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Simulation-based education programme for upskilling non-critical care nurses for COVID-19 deployment
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  1. Emad Almomani1,
  2. Jacqueline Sullivan2,
  3. Majed Hajjieh2,
  4. Kim Leighton3
  1. 1 Education and Research Department, Hamad Medical Corporation, Doha, Qatar
  2. 2 Corporate Nursing, Hamad Medical Corporation, Doha, Qatar
  3. 3 Medical Education, Hamad Medical Corporation, Doha, Qatar
  1. Correspondence to Emad Almomani, Critical Care and Trauma Simulation Educator, Hamad Medical Corporation (HMC), Doha, Qatar; Ealmomani{at}hamad.qa; ealmomani101{at}gmail.com

Abstract

Background The coronavirus disease 2019 (COVID-19) crisis created pressure on healthcare institutions to be prepared with maximum workforce and bed capacity. Clinical education during COVID-19 has high risk of disease transmission to learners due to contamination of equipment, supplies and surfaces, in addition to increased clinical-related stress and fear. Simulation-based education (SBE) has potential to help manage the pandemic by rapidly upskilling nurses’ clinical responsibilities.

Methods Upskilling of 445 non-critical care nurses was conducted using SBE between 14th March and 30 May 2020. Training consisted of completing a mandatory online critical care awareness module, followed by 3 hours of critical care simulation-based scenarios using demonstration and return-demonstration approach.

Results All 445 non-critical care nurses completed required modules and simulation experiences. The critical care simulation-based upskilling programme was evaluated as an effective way to learn how to manage critically ill patients. The majority of evaluation items were rated over 95% for effectiveness of the education; four items were less than 95% (88–94%). Lower rated items considered training and practice time, improved competency and commitment to apply learning.

Conclusion Rapidly developed and implemented upskilling of critical care nurses was effectively accomplished with SBE. However, learners noted the need for longer learning times and increased practice opportunity to improve competency. Lack of intent to apply the patient care techniques requires further study. SBE has potential as an effective educational method for rapid preparedness in future crisis.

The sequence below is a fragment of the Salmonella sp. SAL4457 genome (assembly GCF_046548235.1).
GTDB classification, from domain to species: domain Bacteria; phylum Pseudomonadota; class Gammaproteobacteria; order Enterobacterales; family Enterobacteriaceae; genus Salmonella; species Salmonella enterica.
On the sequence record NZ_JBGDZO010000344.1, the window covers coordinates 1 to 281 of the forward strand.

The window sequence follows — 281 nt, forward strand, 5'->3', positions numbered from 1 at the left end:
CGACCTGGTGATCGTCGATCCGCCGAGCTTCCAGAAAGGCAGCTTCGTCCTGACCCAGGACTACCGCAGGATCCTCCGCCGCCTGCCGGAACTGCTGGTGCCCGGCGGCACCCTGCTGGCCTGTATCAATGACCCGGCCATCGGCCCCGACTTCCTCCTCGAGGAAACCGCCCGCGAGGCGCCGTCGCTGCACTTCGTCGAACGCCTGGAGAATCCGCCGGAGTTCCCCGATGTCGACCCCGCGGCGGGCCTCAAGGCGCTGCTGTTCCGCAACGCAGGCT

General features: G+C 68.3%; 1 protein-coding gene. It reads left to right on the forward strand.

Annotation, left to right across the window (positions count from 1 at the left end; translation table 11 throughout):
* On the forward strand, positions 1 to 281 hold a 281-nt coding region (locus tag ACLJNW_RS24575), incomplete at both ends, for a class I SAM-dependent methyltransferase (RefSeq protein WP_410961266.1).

• Acute Care
  • Critical Care
  • Education
  • Curriculum
  • High Fidelity Simulation
  • Mannequin-Based Simulation

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Footnotes

  • Contributors All persons who meet authorship criteria are listed as authors, and all authors certify that they have participated sufficiently in the work to take public responsibility for the content. The specific contributions made by each author are as follows:

    Conception and design of the study: KL, JS; revising the manuscript critically for important intellectual content: KL, MH; acquisition of data: EA; analysis and/or interpretation of data: EA, KL; drafting the manuscript: EA, MH; approval of the version of manuscript to be published: KL, MH, JS.

  • Funding The authors have not declared a specific grant for this research from any funding agency in the public, commercial or not-for-profit sectors.

  • Competing interests No competing or conflict of interest. All authors declare all relevant competing interests in the competing interests field on ScholarOne.

  • Ethics approval The reporting of this data has been accepted as a Quality Improvement project by the Nursing Continuing Professional Development Committee of Hamad Medical Corporation and therefore is exempt from IRB approval.

  • Provenance and peer review Not commissioned; externally peer reviewed.

  • Data availability statement Data are available upon request. This article is made freely available for use in accordance with BMJ’s website terms and conditions for the duration of the COVID-19 pandemic or until otherwise determined by BMJ. You may use, download and print the article for any lawful, non-commercial purpose (including text and data mining) provided that all copyright notices and trademarks are retained.

  • Supplemental material This content has been supplied by the author(s). It has not been vetted by BMJ Publishing Group Limited (BMJ) and may not have been peer-reviewed. Any opinions or recommendations discussed are solely those of the author(s) and are not endorsed by BMJ. BMJ disclaims all liability and responsibility arising from any reliance placed on the content. Where the content includes any translated material, BMJ does not warrant the accuracy and reliability of the translations (including but not limited to local regulations, clinical guidelines, terminology, drug names and drug dosages), and is not responsible for any error and/or omissions arising from translation and adaptation or otherwise.

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